Sole eyewitness recounts 1974 aircraft crash

Daily Mirror

Text and pix by M N Piyarathne   

R. M. Ranaweera who saw with his naked eyes the crash of the Indonesian owned Maritinnair aircraft on 4th December 1974 over the Seven Virgins Mountain range related the sequence of events during an interview with ‘Lankadeepa’.

Former bakery employee reminisces how the pilot flew the machine so low and had no chance of avoiding the accident which occurred in 1974

Ranaweera, a resident of Gonapola, Mohottigoda, was 16 years old at the time of the crash. He had been employed at a bakery situated at the Hapugastenne Estate. From his work place one could see clearly the Seven Virgins Mountain range of Maskeliya. On the day of the incident the Martinnair aircraft, carrying 191 Haj Pilgrims, was on its way to Mecca, when it hit one mountain. This was because the aircraft was flying at a low altitude. It crashed in the wilderness of this mountain range, killing all aboard. 

This was considered to be the biggest aircraft tragedy to happen in Sri Lanka.

Ranaweera’ account 

According to Ranaweera, he was working at the bakery on that day and the time had been exactly 10.10 pm. He had wanted to move out of the hot environment of the ovens and refresh himself. He had heard the sound of an airplane, but didn’t see the aircraft. About a minute later he could see the airplane approaching and a large red light of the plane was blinking and an alarm bell was ringing nonstop.

What had been surprising was that the plane was flying at a very low altitude, just at the height of a coconut tree.

“I was amazed that a plane could fly so low. It was like a big bus. Suddenly I saw that a wing of the plane scraping the side of one of the mountains. I was horrified of what I saw. Then next moment it hit the tall mountain and a fireball which appeared was very clearly visible to me from the place I stood. I heard the sound of the plane splitting. It was like fire crackers being lit.

Then there was a sound like thunder. I presumed then it was the sound of the plane blowing up,” recalled Ranaweera.    “By that time there were very few houses in the village and people used to go to sleep by 9.00 pm. I was the only one who witnessed this scene at the dead of the night. I was distraught and felt sorry for the passengers who were inside this fatal aircraft,” he reflected.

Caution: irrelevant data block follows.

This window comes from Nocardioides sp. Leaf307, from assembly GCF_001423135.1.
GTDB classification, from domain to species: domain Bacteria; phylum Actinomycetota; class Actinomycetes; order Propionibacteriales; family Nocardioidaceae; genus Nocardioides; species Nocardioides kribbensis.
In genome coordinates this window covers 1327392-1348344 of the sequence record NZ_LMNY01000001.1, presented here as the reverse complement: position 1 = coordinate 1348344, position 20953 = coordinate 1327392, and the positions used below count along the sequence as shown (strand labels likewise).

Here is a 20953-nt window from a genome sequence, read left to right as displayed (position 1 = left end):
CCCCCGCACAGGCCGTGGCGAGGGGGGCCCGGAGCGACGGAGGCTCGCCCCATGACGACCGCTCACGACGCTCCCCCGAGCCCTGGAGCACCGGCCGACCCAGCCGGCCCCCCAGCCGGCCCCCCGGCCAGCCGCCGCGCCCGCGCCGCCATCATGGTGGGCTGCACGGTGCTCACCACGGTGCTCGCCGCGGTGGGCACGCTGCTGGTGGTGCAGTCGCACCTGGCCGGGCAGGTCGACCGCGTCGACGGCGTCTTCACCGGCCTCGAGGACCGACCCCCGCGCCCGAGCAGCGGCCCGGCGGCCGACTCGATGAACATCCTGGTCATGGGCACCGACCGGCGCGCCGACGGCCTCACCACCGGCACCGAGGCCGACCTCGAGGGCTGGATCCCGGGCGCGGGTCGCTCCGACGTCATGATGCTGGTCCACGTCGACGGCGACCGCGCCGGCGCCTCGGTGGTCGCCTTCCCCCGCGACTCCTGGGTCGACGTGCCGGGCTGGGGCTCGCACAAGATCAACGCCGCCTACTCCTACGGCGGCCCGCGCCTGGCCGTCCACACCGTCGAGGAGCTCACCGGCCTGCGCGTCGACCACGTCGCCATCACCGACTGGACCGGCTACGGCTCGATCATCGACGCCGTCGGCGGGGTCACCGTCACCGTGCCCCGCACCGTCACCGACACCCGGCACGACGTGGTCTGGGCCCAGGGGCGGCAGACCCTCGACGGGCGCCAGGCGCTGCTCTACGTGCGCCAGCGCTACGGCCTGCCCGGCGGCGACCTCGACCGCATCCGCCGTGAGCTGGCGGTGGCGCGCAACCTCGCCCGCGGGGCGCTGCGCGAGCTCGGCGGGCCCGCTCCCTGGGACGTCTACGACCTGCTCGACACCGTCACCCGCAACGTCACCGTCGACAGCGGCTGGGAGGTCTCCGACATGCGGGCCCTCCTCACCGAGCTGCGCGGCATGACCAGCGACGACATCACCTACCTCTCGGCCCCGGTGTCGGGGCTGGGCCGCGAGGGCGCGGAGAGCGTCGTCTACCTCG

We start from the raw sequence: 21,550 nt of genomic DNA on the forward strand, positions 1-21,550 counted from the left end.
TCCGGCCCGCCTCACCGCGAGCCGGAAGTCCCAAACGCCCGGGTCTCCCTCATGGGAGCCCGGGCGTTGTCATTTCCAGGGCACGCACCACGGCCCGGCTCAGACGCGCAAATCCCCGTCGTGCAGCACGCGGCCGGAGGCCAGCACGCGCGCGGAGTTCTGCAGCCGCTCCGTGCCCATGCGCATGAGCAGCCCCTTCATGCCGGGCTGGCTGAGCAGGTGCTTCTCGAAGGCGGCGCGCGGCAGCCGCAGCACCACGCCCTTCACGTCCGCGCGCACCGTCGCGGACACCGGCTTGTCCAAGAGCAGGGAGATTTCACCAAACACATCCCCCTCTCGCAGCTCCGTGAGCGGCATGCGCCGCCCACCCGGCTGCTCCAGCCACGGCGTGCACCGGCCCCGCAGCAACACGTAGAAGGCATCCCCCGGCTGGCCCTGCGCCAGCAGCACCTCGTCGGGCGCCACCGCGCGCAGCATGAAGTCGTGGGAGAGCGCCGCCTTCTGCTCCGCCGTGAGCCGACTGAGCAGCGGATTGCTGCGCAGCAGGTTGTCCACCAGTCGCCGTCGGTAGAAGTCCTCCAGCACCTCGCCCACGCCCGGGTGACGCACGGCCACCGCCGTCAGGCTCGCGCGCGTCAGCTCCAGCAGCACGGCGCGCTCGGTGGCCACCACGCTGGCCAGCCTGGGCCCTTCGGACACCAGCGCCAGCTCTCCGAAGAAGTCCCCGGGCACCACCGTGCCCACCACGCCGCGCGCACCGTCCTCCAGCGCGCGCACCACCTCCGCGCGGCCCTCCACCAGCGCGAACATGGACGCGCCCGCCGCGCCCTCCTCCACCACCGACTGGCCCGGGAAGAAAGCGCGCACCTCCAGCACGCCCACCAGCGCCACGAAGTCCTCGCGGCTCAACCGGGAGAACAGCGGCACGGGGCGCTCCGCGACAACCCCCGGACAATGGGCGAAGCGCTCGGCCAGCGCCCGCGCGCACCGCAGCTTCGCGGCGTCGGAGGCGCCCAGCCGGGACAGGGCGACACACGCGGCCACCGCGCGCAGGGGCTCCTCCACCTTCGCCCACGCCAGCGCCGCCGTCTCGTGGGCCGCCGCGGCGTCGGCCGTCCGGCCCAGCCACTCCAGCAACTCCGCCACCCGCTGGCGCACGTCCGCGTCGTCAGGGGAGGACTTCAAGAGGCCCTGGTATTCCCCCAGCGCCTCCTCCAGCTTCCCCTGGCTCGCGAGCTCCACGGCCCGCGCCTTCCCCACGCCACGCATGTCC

With the unusual and thunderous sound of the place blowing up, people emerged from their houses to see what had woken them up. No one knew what had really happened. What they had seen were only the flames on top of the mountain range. “I relayed the incident. No one could reach the crash site as there was no road and the entire area was a thick jungle,” he said.    Looters entered the scene. Following day an Air Force helicopter had arrived at the scene of the crash and located the place. “Large crowds started climbing up the mountain. I too joined them. Those who arrived first at the top of the mountain started to release boulders.

This was done by the people who were preparing to loot goods belonging to the passenger of the aircraft. It was a hazardous journey and some people had to jump over cliffs and even hold on to creepers in their efforts to climb the mountain,” he said.

At the site there had been burnt bodies. Among the remains of the plane there were belongings of the passengers, strewn all over the place. “Some bodies were half burnt and I counted about fifty bodies at that time. The Air Force personnel who arrived at the scene collected the baggage of the passengers. Later they were stacked like a mountain. Some picked up scrap material of the destroyed plane and sold them to treasure hunters. I picked up a piece of the aircraft engine which appeared to be a lever and I am keeping it as a souvenir of this tragedy.

“I remember so well that the entire incident didn’t take more than five minutes. By the time the villagers had awoken by the sound of the blast and arrived at the scene, everything was over. I am the only one who saw everything. I am now a construction technician. I have drawn a map showing the details of the route the plane had been travelling on. Given the altitude which the aircraft was flying at it was a herculean task to avoid the mountain range. I am happy to recount that some of the relatives of the dead passengers, having come to know about me being an eyewitness of the accident, have written to me in the past, said Ranaweera.

I was amazed that a plane could fly so low. It was like a big bus. Suddenly I saw that a wing of the plane scraping the side of one of the mountains

The investigations conducted by the Sri Lankan authorities and the Marinnair Group in Indonesia regarding this crash finally determined that the pilot had been unable to see clearly the area ahead. This had been due to the presence of dark clouds and the mountain range, covered by thick fog, obstructing the pilot’s vision. The records that were later retrieved from the Black Box of the ill fated aircraft pointed out it was a mechanical error that had caused the tragedy.